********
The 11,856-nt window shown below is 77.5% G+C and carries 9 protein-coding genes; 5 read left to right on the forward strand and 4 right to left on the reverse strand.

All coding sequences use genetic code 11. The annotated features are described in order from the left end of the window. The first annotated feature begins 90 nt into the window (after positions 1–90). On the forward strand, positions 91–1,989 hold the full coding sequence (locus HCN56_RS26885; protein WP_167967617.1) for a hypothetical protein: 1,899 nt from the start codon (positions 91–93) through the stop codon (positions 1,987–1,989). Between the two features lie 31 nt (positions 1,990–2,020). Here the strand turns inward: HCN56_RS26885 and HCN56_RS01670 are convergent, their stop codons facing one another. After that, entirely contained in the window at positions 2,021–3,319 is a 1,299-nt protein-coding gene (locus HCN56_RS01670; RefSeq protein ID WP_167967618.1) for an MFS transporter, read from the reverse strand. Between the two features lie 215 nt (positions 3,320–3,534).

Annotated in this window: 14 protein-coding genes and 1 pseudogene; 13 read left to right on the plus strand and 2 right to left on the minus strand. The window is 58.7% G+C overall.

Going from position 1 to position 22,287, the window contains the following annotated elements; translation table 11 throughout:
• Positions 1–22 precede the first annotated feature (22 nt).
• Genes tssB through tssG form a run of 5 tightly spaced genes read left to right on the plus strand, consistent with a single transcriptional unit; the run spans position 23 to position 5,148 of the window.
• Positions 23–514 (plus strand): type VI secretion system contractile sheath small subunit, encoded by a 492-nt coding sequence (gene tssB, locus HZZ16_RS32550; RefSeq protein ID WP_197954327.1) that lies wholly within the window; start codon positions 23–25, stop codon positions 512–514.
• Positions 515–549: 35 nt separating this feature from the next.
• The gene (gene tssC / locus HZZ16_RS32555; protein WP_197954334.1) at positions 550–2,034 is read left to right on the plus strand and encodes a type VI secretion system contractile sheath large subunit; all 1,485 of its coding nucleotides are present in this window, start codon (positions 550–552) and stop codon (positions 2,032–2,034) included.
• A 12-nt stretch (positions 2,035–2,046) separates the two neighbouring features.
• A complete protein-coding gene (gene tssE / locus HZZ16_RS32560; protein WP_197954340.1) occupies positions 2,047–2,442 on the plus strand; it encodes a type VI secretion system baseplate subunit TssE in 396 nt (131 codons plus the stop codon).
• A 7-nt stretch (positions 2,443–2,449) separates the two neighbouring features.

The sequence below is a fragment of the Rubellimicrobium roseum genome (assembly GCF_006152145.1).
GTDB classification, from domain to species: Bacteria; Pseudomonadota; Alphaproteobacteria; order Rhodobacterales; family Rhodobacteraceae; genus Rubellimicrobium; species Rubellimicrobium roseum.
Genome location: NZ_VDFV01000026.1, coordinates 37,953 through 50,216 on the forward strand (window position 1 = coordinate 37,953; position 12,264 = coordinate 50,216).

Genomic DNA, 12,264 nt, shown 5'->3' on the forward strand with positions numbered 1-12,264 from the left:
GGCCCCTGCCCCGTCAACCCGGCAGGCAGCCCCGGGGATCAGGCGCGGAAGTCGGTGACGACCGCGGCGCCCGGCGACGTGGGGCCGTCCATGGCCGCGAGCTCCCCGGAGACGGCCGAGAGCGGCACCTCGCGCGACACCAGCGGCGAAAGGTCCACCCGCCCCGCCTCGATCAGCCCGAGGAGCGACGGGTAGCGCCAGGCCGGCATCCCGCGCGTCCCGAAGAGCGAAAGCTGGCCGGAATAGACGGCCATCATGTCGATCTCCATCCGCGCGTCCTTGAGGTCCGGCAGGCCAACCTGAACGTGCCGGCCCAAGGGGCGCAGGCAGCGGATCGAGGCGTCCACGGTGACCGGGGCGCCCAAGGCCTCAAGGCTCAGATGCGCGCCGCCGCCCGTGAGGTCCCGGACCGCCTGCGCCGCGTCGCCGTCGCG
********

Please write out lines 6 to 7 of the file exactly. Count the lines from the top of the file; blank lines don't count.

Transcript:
• Genes tssB through tssG form a run of 5 tightly spaced genes read left to right on the plus strand, consistent with a single transcriptional unit; the run spans position 23 to position 5,148 of the window.
• Positions 23–514 (plus strand): type VI secretion system contractile sheath small subunit, encoded by a 492-nt coding sequence (gene tssB, locus HZZ16_RS32550; RefSeq protein ID WP_197954327.1) that lies wholly within the window; start codon positions 23–25, stop codon positions 512–514.